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Hapsburg Cities

Present-day travelling times.
Journeys East are often subjectively experienced as being longer than they really are. Source: Statistische Mitteilungen der Stadt Wien [Statistical Information of the City of Vienna], 1/2000

"Hapsburg Cities," are what tour organizers advertise, especially with U.S. tourists, when they are selling short vacations in the three former centers of the Hapsburg monarchy: Vienna, Prague and Budapest. More than eighty years after the disintegration of the Austro-Hungarian Empire, its historic artifacts, long since flooding the film industry, still provide fascinating enough publicity to bring in profits to the tourist industry. All three cities have highly successful international tourism records.

Even when the Cold War was not quite over in the 1980s, one historic metropolis axis - Vienna-Budapest - seemed strong enough to support a joint "world-exhibition" in 1995 despite ideological differences and the last confrontation between the U.S. administration of Reagan and the soviet-communist block. This project ultimately failed with the majority of Viennese citizens because of the end of the Cold War in 1989 and the fact that nationalist questions were returned by the populists to the top of the agenda in municipal decision processes (Motto: Migration and 'the foreigner question').

At the same time, against the background of the emerging expansion of the European Union, the Vienna-Budapest axis has been confronted by unexpected basic socio-economic conditions and development strands which not only suggest that they will cooperate but also that they will compete with each other.

By 1997, businesses with company headquarters in Vienna had definitely profited from the opening to the East and had invested strongly in Hungary, in Budapest in particular. In contrast to business with the then14 states of the EU, a clear export surplus here also led to a balance of trade surplus. Restructuring in the Eastern European transformation economies was an unconditional prerequisite for EU membership, but because of the economic problems that followed in its wake, the boom eased up considerably in subsequent years. (Walter Langer/Ingo Schmorance: EU-Osterweiterung aus Wiener Sicht [EU Expansion to the East from the Viennese Point of View] in: Wirtschaftspolitische Blätter [Economic-political Pages], 1-2/1999, p.77).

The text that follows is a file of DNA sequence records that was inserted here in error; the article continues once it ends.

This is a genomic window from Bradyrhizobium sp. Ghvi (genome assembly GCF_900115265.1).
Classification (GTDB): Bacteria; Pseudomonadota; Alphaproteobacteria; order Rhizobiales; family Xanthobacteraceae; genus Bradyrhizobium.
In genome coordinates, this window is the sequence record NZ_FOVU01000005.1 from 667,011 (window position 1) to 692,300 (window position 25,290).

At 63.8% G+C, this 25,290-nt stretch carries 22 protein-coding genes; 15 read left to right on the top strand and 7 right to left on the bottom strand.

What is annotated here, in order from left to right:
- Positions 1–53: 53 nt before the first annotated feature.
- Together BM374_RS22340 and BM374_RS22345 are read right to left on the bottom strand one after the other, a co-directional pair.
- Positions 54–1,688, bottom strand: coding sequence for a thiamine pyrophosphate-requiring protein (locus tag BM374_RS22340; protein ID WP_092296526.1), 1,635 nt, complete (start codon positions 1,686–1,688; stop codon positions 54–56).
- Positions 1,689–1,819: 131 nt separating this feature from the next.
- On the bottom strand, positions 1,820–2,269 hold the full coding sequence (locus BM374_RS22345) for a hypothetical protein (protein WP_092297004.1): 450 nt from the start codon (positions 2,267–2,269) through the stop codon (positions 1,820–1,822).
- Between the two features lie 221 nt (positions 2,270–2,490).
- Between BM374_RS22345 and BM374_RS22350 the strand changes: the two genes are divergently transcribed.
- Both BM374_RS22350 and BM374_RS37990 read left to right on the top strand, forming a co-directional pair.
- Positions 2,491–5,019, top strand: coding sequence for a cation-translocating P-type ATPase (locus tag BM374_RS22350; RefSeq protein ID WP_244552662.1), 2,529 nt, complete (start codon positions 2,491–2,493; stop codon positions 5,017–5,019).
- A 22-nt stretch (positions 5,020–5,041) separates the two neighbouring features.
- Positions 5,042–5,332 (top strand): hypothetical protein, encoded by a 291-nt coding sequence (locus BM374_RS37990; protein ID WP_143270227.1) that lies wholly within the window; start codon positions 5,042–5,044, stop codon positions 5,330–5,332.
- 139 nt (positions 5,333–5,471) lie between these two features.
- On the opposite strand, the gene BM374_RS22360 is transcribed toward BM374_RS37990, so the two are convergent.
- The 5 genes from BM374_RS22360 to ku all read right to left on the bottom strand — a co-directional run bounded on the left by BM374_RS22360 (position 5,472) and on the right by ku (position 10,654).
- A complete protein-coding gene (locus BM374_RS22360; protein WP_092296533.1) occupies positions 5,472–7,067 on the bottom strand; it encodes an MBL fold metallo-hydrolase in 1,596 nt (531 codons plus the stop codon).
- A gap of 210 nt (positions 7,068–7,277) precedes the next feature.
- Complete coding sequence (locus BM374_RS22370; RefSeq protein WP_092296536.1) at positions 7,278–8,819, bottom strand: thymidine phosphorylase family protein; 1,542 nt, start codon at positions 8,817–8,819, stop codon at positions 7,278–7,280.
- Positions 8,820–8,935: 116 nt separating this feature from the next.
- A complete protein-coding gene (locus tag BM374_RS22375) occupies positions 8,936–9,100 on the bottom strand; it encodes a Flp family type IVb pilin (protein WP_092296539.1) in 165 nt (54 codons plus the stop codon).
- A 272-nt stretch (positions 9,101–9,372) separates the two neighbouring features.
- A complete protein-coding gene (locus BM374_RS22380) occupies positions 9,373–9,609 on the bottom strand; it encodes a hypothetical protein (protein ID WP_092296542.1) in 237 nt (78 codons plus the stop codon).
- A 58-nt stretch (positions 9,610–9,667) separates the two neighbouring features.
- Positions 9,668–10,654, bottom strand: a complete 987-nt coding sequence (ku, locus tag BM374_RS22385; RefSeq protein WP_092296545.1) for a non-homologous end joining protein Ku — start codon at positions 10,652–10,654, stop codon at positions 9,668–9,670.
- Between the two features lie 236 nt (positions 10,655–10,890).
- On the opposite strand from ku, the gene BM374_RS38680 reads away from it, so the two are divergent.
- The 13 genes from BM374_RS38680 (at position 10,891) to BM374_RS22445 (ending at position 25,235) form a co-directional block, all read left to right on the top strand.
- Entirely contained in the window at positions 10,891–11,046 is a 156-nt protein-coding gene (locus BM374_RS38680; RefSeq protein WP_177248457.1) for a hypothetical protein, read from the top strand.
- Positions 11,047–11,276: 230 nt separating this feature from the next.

Development in the bank sector proceeded completely differently. The bank-scene centered in Vienna (Bank Austria, Creditanstalt, Erste Bank, or Raiffeisen Bank) was able substantially to improve profit balances through profits in the newly established Middle and Eastern-European network of branches, and Austrian insurance companies also set off in search of their historical roots and tried to join in this development. In this connection one should not overlook the historical continuity in the banking sector, in the monarchy before 1918 as well as in the time between the wars; and in the National Socialist period, Vienna operating under the Nazi looting policy was the center of a Middle and South Eastern European banking network. In the meantime two years after the enlargement of the EU in 2004, it is clear that the Austrian economy altogether has strongly profited in various areas (foreign trade, industry, investment policy) from the membership of the Czech Republic and Hungary in the European Union (cf. Study of the Viennese Institute for International Comparative Economics [Wiener Institut für Internationale Wirtschaftsvergleiche, The New EU Member States and Austria: Economic from the year 2005). And a relocation of Austrian direct investments is emerging in the direction of new speculative markets in South Eastern Europe (Rumania, Bulgaria, Croatia), as investments in Rumania of the OMV or the Erste Bank show.

While the traditional "connections to the east" still went on existing after 1918 despite the world economic crisis, things changed under the National-Socialist regime which set about abusing and undermining existing networks in the economic area - this became particularly clear in the crushing of the middle European concerns of Jewish owners situated in Vienna. After 1945 the Communist regimes rapidly took up a policy of focusing on their own nations, and through their state nationalization policies cut the traditional business, sales and service channels. In the "West," no later than 1948/49, the USA again put into effect a radical policy of economic war against the Communist block which reversed Austria's traditional Eastward orientation for decades in the direction of integration with the West. Only in the detente politics of the 1960s and 1970s did there develop again a modest amount of business with the East, and only after 1989 could at least a temporary reorientation take place.

Despite crises and growing unemployment, the economic and above all the social structures in the neighboring states, Hungary, Slovakia and the Czech Republic, are functioning - even if under great burdens for many people, and so there has been little immigration to Vienna from these countries, limited as it also is by the transitional arrangement for employee freedom of movement. On the other hand the burden of traffic has increased so that political decisions on trade are necessary in the European Union.